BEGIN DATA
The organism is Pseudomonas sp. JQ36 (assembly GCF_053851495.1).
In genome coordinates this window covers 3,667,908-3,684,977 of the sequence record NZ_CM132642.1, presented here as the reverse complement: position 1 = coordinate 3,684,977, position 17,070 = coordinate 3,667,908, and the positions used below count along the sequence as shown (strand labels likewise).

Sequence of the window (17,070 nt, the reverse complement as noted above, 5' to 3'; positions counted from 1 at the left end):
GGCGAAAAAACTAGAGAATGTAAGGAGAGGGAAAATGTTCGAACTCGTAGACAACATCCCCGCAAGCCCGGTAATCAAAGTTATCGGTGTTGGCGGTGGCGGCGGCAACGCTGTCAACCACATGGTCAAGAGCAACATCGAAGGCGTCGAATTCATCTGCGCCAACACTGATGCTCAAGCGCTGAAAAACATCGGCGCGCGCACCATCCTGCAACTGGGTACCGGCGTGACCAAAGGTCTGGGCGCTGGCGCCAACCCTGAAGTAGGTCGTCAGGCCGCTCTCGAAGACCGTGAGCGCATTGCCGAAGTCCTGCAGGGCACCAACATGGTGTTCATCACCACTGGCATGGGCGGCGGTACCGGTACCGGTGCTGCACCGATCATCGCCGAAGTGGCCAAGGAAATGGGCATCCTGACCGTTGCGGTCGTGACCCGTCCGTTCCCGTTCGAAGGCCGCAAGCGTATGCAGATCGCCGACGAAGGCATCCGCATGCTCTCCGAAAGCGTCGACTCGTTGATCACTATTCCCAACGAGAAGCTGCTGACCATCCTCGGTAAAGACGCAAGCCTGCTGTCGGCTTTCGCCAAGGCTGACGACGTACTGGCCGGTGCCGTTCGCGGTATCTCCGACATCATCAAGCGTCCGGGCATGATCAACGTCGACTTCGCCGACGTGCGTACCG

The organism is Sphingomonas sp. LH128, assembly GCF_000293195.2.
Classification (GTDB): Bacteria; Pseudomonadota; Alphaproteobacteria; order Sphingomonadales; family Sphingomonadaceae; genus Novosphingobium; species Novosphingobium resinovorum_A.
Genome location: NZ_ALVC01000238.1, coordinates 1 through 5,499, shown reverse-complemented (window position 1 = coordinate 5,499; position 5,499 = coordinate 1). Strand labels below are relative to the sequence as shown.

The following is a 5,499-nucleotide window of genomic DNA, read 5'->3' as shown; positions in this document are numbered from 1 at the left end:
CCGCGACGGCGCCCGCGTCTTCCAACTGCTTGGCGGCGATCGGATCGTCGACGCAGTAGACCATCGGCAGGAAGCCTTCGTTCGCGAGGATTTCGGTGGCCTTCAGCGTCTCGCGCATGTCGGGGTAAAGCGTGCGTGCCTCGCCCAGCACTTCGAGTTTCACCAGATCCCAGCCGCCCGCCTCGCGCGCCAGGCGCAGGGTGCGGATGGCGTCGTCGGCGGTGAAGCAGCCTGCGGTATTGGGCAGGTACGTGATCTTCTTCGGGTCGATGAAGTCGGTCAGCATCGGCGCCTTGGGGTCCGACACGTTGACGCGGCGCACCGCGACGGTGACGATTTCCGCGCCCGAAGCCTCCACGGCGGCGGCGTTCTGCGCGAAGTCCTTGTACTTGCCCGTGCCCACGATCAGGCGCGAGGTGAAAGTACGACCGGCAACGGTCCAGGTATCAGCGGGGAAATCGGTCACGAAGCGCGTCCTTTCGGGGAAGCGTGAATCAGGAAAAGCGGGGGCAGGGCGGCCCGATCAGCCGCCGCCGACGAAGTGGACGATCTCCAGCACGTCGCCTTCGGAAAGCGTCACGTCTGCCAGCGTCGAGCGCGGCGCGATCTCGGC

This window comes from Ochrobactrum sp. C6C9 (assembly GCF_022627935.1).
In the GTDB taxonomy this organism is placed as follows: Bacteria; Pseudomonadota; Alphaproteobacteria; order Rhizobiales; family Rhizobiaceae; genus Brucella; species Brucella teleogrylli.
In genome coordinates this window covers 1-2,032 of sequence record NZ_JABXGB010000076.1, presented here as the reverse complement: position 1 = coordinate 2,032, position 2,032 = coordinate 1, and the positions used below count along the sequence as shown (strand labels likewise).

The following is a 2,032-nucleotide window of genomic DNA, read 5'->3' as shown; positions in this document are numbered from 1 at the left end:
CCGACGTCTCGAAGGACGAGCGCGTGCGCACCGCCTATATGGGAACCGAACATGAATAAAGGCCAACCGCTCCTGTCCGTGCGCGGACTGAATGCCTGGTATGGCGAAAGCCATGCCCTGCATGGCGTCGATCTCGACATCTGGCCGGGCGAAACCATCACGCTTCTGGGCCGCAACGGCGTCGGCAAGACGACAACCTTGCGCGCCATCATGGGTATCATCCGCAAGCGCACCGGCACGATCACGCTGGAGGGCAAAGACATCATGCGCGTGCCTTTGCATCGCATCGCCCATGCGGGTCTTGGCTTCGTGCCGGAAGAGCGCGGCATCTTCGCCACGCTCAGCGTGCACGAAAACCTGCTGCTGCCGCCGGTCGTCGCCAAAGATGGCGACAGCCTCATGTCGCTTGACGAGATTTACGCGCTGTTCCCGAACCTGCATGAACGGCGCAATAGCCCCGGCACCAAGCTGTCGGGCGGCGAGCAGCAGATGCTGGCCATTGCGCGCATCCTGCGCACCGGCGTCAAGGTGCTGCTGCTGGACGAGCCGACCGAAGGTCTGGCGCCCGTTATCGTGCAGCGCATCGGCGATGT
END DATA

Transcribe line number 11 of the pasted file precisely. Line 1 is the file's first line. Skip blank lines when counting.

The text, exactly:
In the GTDB taxonomy this organism is placed as follows: Bacteria; Pseudomonadota; Alphaproteobacteria; order Rhizobiales; family Rhizobiaceae; genus Brucella; species Brucella teleogrylli.